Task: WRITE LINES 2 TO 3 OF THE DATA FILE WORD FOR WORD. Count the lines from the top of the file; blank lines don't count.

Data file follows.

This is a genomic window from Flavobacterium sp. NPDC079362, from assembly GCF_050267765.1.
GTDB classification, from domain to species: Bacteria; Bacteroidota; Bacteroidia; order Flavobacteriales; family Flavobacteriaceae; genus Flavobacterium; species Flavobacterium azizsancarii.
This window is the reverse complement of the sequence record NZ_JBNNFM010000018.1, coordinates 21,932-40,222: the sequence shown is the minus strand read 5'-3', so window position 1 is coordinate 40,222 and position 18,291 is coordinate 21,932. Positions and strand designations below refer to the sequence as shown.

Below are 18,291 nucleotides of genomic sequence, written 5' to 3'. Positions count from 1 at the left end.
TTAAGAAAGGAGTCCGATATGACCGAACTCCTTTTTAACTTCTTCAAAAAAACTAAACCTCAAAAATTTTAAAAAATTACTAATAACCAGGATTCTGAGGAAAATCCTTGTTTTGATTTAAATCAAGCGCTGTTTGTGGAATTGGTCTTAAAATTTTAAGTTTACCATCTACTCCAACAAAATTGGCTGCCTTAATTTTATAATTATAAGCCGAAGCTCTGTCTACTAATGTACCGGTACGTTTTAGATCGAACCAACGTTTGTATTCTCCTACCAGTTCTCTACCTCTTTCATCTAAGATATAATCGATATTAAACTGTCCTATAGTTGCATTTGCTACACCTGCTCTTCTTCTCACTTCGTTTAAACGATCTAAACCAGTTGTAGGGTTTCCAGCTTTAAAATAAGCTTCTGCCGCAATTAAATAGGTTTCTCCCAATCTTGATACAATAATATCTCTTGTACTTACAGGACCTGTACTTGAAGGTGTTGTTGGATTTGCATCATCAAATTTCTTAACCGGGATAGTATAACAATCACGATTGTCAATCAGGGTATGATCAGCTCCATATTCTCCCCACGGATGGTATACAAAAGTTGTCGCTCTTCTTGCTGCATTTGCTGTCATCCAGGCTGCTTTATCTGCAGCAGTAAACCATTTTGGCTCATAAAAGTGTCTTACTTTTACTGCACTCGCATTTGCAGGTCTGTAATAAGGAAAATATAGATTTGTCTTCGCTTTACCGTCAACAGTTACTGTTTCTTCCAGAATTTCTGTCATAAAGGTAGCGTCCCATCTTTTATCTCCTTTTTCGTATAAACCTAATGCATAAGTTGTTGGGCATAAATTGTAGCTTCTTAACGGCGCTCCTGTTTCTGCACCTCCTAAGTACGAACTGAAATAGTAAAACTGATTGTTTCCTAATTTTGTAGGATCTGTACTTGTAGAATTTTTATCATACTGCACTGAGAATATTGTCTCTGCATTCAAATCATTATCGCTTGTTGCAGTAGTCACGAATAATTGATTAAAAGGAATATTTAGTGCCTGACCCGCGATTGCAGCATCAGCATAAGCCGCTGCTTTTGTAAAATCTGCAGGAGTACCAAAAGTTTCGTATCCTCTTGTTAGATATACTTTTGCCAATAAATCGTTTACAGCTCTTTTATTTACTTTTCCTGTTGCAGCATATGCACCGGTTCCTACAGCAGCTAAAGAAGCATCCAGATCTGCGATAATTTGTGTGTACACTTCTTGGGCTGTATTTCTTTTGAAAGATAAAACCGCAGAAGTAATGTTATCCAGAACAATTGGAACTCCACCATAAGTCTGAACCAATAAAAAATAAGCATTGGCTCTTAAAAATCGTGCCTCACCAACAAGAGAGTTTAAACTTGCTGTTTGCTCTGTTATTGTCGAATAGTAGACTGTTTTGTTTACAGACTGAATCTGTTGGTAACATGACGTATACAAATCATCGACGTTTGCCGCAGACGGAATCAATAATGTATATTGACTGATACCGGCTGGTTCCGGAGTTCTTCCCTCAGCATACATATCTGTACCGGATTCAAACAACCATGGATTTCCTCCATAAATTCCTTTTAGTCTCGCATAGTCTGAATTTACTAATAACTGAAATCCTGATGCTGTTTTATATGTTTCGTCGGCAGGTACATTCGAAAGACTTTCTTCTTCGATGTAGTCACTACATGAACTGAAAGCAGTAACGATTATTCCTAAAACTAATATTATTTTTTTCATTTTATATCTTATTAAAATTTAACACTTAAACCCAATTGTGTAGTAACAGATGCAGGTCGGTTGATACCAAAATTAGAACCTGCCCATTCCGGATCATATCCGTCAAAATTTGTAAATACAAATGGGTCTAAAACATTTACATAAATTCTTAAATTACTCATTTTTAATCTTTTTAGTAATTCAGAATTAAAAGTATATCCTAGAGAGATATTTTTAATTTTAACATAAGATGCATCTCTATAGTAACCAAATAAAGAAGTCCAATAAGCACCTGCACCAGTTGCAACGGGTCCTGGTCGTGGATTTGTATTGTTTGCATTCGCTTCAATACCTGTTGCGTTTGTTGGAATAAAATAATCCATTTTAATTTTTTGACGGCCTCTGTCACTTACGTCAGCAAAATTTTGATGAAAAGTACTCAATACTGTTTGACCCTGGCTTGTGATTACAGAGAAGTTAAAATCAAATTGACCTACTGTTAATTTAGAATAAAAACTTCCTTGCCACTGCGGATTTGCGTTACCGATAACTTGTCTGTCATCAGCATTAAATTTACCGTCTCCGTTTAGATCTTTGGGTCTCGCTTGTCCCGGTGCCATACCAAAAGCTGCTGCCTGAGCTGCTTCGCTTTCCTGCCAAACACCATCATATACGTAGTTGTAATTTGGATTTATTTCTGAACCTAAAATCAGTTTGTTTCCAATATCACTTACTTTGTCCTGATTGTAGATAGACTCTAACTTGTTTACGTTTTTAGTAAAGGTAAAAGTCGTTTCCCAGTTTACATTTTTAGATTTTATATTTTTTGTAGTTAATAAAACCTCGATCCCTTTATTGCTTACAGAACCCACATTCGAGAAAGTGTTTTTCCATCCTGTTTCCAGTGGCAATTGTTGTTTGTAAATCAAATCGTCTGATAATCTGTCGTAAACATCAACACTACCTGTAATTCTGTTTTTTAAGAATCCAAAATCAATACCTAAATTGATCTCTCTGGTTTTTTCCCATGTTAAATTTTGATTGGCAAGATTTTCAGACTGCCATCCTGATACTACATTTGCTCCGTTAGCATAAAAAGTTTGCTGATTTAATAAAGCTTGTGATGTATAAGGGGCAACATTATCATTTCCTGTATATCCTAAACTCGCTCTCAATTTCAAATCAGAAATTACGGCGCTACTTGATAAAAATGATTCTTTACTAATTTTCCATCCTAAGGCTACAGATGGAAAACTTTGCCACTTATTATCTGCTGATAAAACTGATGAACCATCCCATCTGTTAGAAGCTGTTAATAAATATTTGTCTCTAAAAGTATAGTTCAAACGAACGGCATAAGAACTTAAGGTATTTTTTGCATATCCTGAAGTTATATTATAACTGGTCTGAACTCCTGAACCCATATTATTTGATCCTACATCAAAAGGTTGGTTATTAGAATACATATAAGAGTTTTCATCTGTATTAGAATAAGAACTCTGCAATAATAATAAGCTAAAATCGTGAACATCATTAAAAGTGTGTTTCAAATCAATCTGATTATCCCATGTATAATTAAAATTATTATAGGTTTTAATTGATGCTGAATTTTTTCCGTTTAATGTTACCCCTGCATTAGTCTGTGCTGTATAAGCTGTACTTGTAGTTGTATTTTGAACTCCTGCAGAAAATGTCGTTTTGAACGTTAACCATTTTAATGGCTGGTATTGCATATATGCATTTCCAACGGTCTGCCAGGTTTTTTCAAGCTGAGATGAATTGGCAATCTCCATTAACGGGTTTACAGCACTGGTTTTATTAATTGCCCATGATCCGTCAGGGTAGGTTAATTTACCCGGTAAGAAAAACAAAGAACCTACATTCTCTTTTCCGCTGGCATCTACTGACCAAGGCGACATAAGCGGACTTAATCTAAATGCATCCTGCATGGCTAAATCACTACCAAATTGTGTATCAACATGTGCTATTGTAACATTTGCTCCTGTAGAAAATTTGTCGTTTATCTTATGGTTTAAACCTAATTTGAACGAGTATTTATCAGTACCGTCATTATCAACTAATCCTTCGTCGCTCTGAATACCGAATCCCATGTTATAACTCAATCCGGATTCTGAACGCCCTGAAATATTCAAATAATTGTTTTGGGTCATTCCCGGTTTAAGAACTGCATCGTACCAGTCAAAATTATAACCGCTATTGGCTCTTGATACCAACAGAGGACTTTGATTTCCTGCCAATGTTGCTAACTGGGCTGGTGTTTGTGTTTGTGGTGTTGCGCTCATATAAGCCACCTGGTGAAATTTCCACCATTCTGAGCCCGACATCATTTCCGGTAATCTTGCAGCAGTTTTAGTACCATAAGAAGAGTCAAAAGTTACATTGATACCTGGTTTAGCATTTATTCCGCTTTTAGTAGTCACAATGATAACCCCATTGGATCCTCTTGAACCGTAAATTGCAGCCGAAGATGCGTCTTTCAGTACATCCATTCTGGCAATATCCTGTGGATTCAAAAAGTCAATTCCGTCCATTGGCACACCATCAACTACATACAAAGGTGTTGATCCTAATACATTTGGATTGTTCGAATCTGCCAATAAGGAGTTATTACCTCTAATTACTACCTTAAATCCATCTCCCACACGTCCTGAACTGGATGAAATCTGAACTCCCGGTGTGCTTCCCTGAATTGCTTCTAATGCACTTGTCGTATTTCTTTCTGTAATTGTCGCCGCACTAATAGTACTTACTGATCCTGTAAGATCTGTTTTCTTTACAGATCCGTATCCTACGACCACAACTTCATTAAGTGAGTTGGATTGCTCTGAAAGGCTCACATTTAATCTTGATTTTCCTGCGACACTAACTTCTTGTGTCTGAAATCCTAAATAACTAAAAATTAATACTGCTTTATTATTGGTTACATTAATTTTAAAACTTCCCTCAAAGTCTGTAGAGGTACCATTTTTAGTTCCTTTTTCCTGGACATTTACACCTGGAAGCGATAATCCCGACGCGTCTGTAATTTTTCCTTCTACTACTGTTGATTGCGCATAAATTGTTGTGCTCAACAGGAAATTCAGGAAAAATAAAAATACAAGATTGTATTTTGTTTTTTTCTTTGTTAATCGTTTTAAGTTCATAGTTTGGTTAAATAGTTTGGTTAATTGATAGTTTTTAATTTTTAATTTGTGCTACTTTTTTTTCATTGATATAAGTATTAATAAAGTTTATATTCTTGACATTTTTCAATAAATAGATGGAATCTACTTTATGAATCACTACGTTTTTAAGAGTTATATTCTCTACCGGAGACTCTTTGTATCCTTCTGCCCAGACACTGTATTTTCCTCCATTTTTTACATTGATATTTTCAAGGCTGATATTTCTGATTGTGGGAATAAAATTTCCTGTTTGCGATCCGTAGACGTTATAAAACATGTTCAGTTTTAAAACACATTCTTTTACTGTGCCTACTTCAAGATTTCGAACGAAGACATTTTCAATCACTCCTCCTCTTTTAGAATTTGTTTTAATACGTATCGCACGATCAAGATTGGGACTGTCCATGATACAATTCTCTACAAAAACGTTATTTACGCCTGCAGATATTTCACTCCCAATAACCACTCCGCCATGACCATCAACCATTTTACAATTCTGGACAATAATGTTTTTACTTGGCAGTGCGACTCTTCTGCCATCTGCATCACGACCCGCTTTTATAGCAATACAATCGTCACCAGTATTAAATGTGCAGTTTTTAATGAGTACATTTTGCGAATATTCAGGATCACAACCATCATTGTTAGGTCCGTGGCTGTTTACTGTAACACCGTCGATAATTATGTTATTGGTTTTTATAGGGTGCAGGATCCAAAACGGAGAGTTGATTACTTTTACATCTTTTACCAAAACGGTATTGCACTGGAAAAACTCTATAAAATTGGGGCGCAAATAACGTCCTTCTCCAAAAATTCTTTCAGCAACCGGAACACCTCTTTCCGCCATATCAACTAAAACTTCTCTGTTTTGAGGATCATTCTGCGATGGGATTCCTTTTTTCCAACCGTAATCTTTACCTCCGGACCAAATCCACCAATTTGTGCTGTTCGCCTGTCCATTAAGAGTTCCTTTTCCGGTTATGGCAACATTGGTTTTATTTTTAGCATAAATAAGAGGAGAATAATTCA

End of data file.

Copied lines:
GTDB classification, from domain to species: Bacteria; Bacteroidota; Bacteroidia; order Flavobacteriales; family Flavobacteriaceae; genus Flavobacterium; species Flavobacterium azizsancarii.
This window is the reverse complement of the sequence record NZ_JBNNFM010000018.1, coordinates 21,932-40,222: the sequence shown is the minus strand read 5'-3', so window position 1 is coordinate 40,222 and position 18,291 is coordinate 21,932. Positions and strand designations below refer to the sequence as shown.